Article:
I've finished my final review of my book's design and galleys and sent off my notes to my Lucky Press publisher. Next steps are sending out review copies, getting back comments and hopefully some good blurbs for the back of the dust jacket, and then the book's Mother's Day release. Right after that I have my first scheduled book signing - May 12 at our local Manhattan Beach bookstore, Pages, and a promise of an interview in our local newspaper, Easy Reader, around the same time.
So, in the meantime I'll post a few of the poems that are interspersed throughout. Here's "Leaving the Hall Light On," originally published by The Muddy River Poetry Review under the title, "What Is Loss?"
Leaving the Hall Light On
I lose my keys or sunglasses
and find them in my hand all along.
I lose my little boy in the department store
and he pops out squealing with laughter
from under the clothes display,
I lose important papers
and find them
in the stack of other papers on my desk.
I didn't lose my son, Paul.
Paul is dead.
Death is forever.
There's not a chance of finding him.
The light I've left on in the hall for him
every night since he died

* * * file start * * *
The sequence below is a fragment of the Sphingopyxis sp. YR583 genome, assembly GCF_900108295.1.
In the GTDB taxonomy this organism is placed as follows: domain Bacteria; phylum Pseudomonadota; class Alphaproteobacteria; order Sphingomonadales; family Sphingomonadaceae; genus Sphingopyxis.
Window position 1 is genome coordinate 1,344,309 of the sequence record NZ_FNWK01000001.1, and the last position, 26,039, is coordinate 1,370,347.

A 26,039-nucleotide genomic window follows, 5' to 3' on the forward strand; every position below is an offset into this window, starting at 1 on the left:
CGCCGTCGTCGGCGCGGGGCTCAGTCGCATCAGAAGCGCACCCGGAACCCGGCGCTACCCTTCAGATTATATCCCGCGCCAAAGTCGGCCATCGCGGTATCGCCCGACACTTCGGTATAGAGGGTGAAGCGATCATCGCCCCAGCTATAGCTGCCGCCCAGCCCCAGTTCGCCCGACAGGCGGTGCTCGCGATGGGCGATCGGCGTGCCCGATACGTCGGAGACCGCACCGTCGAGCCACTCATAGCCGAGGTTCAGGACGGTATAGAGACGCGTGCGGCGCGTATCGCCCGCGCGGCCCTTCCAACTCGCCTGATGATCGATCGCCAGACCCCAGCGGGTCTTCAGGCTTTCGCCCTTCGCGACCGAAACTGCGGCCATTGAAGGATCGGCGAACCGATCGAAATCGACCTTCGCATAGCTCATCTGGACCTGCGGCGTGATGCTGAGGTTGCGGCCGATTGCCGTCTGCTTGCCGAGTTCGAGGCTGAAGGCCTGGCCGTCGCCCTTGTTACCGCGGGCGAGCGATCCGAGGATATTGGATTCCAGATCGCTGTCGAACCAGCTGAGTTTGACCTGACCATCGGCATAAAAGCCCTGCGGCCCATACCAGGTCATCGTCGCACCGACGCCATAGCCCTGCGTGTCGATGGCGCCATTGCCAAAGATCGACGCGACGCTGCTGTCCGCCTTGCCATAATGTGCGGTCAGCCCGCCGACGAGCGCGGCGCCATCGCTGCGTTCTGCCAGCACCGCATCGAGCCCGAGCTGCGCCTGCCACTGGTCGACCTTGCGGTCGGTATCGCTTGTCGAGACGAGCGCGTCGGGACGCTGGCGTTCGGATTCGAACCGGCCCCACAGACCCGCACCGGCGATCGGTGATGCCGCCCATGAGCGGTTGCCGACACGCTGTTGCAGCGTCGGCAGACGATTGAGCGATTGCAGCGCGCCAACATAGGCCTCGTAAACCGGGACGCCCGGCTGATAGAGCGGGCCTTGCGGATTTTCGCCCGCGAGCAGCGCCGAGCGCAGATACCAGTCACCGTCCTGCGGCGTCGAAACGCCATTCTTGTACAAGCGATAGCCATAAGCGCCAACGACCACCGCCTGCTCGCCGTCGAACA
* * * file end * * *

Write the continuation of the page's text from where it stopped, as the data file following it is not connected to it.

doesn't show him the way back home.
There are no more piano gigs out there for him.
The Sunday paper entertainment guide
doesn't list his name at any jazz club.
He can't join the young guys at the Apple Genius Bar
and help people solve their computer problems.
Paul would have loved that job.
He was made for that job,
but he checked out too early.
The new meds and surgery for manic depression,
the new information about mental illness
are not for him.
Why do people refer to death as loss?
Maybe just to encourage
people like me.
Maybe just to keep me looking for him.
Maybe so I can pretend he's still out there.
Maybe that's why I long to mother
the strong young men at the gym
who hardly notice me
and the bright ones at work.
They are the right age.
They have the same look.
They have the same appeal.
Every time I see a young man
with close-buzzed hair,
a white t-shirt, and a black jacket,
sitting outside of Starbucks,
sucking on a cigarette,
every time I see a skinny guy
walking fast across the street
carrying a brown leather bag over his shoulder,
I look to make sure.
Causes Madeline Sharples Supports
Didi Hirsch Community Mental Health Center, Culver City, CA
Vistamar School, El Segundo, CA
Crossroads School, Santa Monica, CA (Endowment in...